About half the English preferred the Russians, while the other half
preferred the French.

There were many amusing incidents constantly occurring, if one could
raise sufficient sense of humour to enjoy them.

One typical example of the way in which we got some amusement out of
our guards happened one morning when a German fatigue party was in the
barracks loading up a wagon. One of the men had taken off his uniform
cap and hung it up by the entrance to one of the buildings. Along came
a certain English officer, interested in anything which might assist
him to escape, saw the cap, snatched it up and hid it inside his coat,
while passing into the building.

Ten minutes or so later, the work being finished, the German soldier
looked round for his cap. Meanwhile, the story of the annexation of
the cap had gone the round of the prison, so, when the wretched Boche
passed along the front of the building with his bald pate shining in
the sunlight, he had to run the gauntlet of a crowd of heads peering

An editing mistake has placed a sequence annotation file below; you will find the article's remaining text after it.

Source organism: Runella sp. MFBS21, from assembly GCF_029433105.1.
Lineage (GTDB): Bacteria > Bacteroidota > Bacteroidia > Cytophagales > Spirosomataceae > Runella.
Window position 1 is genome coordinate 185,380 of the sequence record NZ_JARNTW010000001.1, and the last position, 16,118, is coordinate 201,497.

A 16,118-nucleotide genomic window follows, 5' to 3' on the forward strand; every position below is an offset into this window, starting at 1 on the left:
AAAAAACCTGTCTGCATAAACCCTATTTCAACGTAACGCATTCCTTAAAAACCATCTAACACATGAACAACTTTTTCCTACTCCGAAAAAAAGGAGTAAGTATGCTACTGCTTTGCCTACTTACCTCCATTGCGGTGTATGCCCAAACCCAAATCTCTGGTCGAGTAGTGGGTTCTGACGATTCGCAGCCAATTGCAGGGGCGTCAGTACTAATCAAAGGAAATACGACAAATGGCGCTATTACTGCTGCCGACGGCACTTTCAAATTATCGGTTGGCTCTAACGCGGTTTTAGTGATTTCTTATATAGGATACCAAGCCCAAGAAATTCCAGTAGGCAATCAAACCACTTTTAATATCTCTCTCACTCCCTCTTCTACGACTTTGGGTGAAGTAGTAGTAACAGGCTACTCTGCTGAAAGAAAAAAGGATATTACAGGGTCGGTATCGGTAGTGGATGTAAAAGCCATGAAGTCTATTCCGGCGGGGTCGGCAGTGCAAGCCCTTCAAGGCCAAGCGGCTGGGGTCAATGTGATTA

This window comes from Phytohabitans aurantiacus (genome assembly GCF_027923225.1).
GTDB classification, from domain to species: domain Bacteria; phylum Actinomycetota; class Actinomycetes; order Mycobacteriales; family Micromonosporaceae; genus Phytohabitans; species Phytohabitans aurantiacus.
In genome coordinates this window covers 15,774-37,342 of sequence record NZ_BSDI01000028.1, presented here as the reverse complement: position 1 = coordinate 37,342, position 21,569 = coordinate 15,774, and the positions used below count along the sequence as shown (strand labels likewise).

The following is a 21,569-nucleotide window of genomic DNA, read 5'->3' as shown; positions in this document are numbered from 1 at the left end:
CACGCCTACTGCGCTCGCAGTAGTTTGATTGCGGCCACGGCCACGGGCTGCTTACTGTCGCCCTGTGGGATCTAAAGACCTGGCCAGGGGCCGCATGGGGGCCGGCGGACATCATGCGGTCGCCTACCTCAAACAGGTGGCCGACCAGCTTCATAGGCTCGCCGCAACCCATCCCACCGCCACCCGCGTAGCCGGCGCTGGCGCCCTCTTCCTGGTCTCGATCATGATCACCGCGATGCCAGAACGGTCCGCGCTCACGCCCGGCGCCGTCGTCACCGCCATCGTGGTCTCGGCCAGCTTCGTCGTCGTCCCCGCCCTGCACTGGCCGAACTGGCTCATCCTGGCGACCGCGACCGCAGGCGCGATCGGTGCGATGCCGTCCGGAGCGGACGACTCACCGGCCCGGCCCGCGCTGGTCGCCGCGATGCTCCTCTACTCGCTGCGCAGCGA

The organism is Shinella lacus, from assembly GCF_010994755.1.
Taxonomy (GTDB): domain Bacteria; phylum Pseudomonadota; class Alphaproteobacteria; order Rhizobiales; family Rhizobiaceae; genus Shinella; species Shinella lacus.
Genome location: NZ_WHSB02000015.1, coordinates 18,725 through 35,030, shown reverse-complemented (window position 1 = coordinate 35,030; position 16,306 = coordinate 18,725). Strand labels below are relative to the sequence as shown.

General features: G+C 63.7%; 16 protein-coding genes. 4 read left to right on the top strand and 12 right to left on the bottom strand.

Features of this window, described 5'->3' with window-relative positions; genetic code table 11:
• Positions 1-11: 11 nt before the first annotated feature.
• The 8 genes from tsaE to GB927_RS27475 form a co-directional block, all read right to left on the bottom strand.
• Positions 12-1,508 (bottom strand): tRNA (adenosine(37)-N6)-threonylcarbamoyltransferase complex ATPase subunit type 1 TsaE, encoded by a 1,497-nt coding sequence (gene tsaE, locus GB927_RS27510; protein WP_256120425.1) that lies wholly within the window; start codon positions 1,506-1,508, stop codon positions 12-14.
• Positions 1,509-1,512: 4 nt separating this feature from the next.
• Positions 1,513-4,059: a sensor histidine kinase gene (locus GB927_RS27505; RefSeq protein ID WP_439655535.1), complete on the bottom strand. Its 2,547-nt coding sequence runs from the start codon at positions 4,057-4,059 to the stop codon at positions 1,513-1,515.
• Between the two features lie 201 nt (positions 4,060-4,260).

from all the windows and roaring with laughter at him.

For a long time, I, like the majority of Englishmen, was in a room
half-English, half-French. We really got on very well together, but
the usual rock upon which French and English split, cropped up in our
case. We English wanted a fair proportion of the windows open; the
French on the other hand wanted them shut, complaining of "les
courants d'air mortels" (draughts).

A compromise was the only possible solution of this universal trouble.
On one occasion our allied friends received a consignment of live
snails from France, which they proceeded to cook with garlic on a
small spirit stove in our room. The smell was appalling. I had to
bolt from the room, although I am not over particular. The odour of
snails hung about for days afterwards.

These same friends of ours took up fret-sawing as a hobby. Have you
ever tried to live in a room in which five or six fret-saws are
working for hours at a time? They used to commence work before
breakfast sometimes. However, we stuck it without complaining for
months.

We had a most extraordinary prison companion, in the person of a
Russian, who received the nick-name of "Cuckoo." This Russian was not
really an officer at all, but during the great Russian retreat from
Poland was a transport driver. Finding, or otherwise coming by, an
officer's great-coat, he was dressed in it, when taken prisoner with
many thousands of others. The Germans, who were not able to prove
whether all officers were genuine, naturally concluded that he was
one, and took him to an officers' internment camp in Germany. During